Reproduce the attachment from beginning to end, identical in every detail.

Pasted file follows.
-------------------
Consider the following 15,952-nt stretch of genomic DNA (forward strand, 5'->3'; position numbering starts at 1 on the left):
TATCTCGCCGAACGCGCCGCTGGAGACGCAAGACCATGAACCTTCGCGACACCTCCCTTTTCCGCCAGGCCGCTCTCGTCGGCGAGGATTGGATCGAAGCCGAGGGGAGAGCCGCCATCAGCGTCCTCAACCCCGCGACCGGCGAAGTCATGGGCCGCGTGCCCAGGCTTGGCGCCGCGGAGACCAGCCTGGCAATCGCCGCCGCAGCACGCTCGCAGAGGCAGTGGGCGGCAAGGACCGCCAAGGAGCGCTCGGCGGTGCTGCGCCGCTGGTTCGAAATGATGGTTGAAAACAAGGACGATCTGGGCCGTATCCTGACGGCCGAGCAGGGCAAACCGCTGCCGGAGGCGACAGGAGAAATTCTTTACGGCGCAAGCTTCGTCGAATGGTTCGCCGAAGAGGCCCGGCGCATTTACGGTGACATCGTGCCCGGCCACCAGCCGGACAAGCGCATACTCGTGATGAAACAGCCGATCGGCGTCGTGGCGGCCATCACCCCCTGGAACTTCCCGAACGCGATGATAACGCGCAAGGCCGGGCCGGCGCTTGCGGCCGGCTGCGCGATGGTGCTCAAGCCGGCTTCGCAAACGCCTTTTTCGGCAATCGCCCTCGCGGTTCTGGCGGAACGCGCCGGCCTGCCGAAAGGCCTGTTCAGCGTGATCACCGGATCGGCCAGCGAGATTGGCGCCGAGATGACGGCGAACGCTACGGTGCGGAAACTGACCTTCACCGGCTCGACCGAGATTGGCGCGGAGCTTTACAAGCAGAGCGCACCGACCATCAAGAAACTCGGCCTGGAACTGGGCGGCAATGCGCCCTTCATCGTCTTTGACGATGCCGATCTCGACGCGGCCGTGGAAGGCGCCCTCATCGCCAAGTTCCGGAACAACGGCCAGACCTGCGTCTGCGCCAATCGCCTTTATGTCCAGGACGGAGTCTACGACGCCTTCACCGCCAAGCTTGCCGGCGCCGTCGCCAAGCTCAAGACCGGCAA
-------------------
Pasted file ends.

Consider the following 15,952-nt stretch of genomic DNA (forward strand, 5'->3'; position numbering starts at 1 on the left):
TATCTCGCCGAACGCGCCGCTGGAGACGCAAGACCATGAACCTTCGCGACACCTCCCTTTTCCGCCAGGCCGCTCTCGTCGGCGAGGATTGGATCGAAGCCGAGGGGAGAGCCGCCATCAGCGTCCTCAACCCCGCGACCGGCGAAGTCATGGGCCGCGTGCCCAGGCTTGGCGCCGCGGAGACCAGCCTGGCAATCGCCGCCGCAGCACGCTCGCAGAGGCAGTGGGCGGCAAGGACCGCCAAGGAGCGCTCGGCGGTGCTGCGCCGCTGGTTCGAAATGATGGTTGAAAACAAGGACGATCTGGGCCGTATCCTGACGGCCGAGCAGGGCAAACCGCTGCCGGAGGCGACAGGAGAAATTCTTTACGGCGCAAGCTTCGTCGAATGGTTCGCCGAAGAGGCCCGGCGCATTTACGGTGACATCGTGCCCGGCCACCAGCCGGACAAGCGCATACTCGTGATGAAACAGCCGATCGGCGTCGTGGCGGCCATCACCCCCTGGAACTTCCCGAACGCGATGATAACGCGCAAGGCCGGGCCGGCGCTTGCGGCCGGCTGCGCGATGGTGCTCAAGCCGGCTTCGCAAACGCCTTTTTCGGCAATCGCCCTCGCGGTTCTGGCGGAACGCGCCGGCCTGCCGAAAGGCCTGTTCAGCGTGATCACCGGATCGGCCAGCGAGATTGGCGCCGAGATGACGGCGAACGCTACGGTGCGGAAACTGACCTTCACCGGCTCGACCGAGATTGGCGCGGAGCTTTACAAGCAGAGCGCACCGACCATCAAGAAACTCGGCCTGGAACTGGGCGGCAATGCGCCCTTCATCGTCTTTGACGATGCCGATCTCGACGCGGCCGTGGAAGGCGCCCTCATCGCCAAGTTCCGGAACAACGGCCAGACCTGCGTCTGCGCCAATCGCCTTTATGTCCAGGACGGAGTCTACGACGCCTTCACCGCCAAGCTTGCCGGCGCCGTCGCCAAGCTCAAGACCGGCAA